South African gold producer Harmony Gold, has secured R10.2bn from a syndicate of local and foreign lenders to build a portfolio of solar photovoltaic plants to power its mining operations. The projects are part of Harmony’s three phased decarbonisation strategy, the company announced this week.
The funding will see the gold producer build three 10 megawatts (MW) solar energy plants in Phase One of its decarbonisation strategy, which will supply power to its Free State mining operations. In Phase Two of the strategy, the company is planning to build an additional 137MW of renewable energy to power its various longer-life mines.
The syndication for the loan facility was led by ABSA Bank Limited (through its Corporate and Investment Banking Division), and Nedbank Limited (through its Corporate and Investment Banking Division), and other local and international banks and financial institutions.
“The ESG-linked financial transactions that we have concluded, alongside the construction of the solar energy plants, are a watershed moment for Harmony and our host communities,” said Peter Steenkamp, the CEO of Harmony Gold.
“Not only will these transactions help us to deliver on our environmental and social obligations and undertakings, but they will also de-risk the business and deliver many socio-economic benefits. ‘Mining with purpose’ is ensuring that our investors and other stakeholders continue to derive value and positive returns in a global climate of energy uncertainty,” Steenkamp added.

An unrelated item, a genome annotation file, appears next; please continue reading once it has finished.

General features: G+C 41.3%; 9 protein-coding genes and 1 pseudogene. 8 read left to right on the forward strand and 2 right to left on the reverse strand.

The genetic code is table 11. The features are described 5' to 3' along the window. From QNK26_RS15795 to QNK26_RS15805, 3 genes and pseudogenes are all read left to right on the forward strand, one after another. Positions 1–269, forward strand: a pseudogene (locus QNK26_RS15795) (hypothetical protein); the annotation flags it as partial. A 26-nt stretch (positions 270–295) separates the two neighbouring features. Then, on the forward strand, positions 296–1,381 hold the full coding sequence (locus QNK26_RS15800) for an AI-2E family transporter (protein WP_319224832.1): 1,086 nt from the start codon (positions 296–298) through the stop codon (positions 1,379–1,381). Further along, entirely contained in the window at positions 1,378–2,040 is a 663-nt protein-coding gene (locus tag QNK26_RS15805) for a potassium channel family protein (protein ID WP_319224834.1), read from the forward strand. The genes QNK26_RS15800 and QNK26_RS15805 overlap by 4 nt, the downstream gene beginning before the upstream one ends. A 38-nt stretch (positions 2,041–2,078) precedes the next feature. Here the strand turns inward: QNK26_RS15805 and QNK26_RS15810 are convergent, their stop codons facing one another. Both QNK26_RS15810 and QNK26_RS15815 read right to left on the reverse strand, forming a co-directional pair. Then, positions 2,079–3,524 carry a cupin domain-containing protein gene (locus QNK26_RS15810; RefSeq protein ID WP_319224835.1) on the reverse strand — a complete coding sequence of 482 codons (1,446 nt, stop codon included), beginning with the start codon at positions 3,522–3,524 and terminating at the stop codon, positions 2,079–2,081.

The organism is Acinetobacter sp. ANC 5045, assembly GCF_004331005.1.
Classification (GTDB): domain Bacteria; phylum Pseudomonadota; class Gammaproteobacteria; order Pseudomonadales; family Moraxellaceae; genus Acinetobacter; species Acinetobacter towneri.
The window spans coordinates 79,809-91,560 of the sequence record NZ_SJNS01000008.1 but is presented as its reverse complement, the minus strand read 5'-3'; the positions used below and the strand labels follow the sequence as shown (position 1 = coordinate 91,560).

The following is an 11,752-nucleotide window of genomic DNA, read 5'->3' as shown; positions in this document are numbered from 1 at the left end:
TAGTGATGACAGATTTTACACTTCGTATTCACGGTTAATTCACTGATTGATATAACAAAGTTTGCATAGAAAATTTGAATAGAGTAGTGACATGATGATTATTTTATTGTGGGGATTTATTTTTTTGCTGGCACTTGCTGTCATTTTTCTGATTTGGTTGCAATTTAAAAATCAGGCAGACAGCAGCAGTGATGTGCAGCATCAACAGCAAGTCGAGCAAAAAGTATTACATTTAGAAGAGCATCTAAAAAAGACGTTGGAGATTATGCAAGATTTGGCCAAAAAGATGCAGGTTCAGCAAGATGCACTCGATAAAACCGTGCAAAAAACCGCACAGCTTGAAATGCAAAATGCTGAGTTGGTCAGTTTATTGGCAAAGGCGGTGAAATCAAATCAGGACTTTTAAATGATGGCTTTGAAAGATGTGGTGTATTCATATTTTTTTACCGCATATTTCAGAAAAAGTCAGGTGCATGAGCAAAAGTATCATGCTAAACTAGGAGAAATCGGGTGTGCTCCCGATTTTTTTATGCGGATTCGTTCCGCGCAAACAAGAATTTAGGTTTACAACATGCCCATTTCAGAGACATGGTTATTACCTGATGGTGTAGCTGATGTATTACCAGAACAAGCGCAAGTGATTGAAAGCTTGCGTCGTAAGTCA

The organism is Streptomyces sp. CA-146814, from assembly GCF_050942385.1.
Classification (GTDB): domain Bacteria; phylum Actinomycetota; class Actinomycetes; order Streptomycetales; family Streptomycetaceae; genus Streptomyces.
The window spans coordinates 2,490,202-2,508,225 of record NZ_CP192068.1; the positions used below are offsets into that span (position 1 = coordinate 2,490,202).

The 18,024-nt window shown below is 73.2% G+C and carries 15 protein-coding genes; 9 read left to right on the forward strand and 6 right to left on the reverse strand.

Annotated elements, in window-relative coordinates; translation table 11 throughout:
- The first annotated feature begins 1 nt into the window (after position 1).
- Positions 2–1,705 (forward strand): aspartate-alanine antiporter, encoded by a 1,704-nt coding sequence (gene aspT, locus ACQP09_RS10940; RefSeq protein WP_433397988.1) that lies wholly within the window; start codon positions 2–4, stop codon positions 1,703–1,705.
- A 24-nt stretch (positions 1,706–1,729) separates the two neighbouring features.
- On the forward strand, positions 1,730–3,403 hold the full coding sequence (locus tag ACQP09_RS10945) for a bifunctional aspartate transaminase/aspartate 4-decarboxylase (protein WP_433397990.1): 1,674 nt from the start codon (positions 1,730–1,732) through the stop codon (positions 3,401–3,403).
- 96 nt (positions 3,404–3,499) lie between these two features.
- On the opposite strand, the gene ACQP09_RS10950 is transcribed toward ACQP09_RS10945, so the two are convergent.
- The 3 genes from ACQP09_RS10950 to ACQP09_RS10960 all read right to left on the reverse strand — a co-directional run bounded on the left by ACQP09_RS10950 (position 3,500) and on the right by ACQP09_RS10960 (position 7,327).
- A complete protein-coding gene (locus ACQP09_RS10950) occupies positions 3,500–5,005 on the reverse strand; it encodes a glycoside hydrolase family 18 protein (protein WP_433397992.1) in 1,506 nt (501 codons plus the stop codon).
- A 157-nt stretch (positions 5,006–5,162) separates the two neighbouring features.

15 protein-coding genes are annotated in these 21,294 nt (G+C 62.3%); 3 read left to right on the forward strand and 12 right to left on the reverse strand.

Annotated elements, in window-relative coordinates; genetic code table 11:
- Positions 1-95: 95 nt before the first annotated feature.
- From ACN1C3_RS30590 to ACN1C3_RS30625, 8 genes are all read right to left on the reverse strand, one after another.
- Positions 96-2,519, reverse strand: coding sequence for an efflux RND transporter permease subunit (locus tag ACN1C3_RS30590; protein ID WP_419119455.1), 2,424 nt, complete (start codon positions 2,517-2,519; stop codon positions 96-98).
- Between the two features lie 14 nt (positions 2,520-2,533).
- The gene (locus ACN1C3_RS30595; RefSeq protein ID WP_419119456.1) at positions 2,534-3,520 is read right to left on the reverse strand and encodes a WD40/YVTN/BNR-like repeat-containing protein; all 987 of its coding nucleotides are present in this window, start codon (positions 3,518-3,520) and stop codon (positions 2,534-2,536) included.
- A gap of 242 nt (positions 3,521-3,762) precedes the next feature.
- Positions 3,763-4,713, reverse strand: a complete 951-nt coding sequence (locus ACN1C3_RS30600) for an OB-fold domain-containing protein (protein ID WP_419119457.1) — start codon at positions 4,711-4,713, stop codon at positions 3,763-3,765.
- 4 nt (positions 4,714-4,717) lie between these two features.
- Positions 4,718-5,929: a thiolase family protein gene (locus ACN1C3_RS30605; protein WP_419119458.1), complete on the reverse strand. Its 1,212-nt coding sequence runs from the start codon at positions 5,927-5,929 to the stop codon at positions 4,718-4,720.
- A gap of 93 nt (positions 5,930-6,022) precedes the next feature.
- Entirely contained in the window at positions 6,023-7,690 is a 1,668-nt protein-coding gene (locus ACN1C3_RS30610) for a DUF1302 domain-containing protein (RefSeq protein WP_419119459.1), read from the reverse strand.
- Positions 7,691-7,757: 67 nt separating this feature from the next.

Harmony says Phase 3 of its decarbonisation strategy is in the planning stage, and is progressing as anticipated. The gold producer expects Phase 2 of its strategy to deliver over R500 million per annum in electricity cost savings once the renewable energy projects reach full production in FY25.
Harmony revealed that it established an independent power producer (IPP) company for the construction of the three 10MW PV plants during the first phase of its strategy. Rand Merchant Bank, African Clean Energy Developments (ACED), African Infrastructure Investment Managers and Mahlako Energy Fund provided finance for the projects through a mixture of debt and equity.
The Free State solar facilities will deliver more than 68 gigawatt hours (GWh) of clean power to Harmony’s mining operations, mitigating 65 000 tonnes of carbon dioxide emissions in their first 12 months of operation. Around 1.3 terawatt hours (TWh) of clean energy is expected to be delivered over their 20-year lifespan.
South African engineering company, BBEnergy, and specialist advisor and investor in industrial clean energy projects in Southern Africa, Energy Group, co-developed the projects together with Harmony Gold.
According to Harmony, its goal is to be net carbon zero by 2045. The company says Phase 1 and 2 of its renewable energy programme are key interventions in its journey towards this ambition.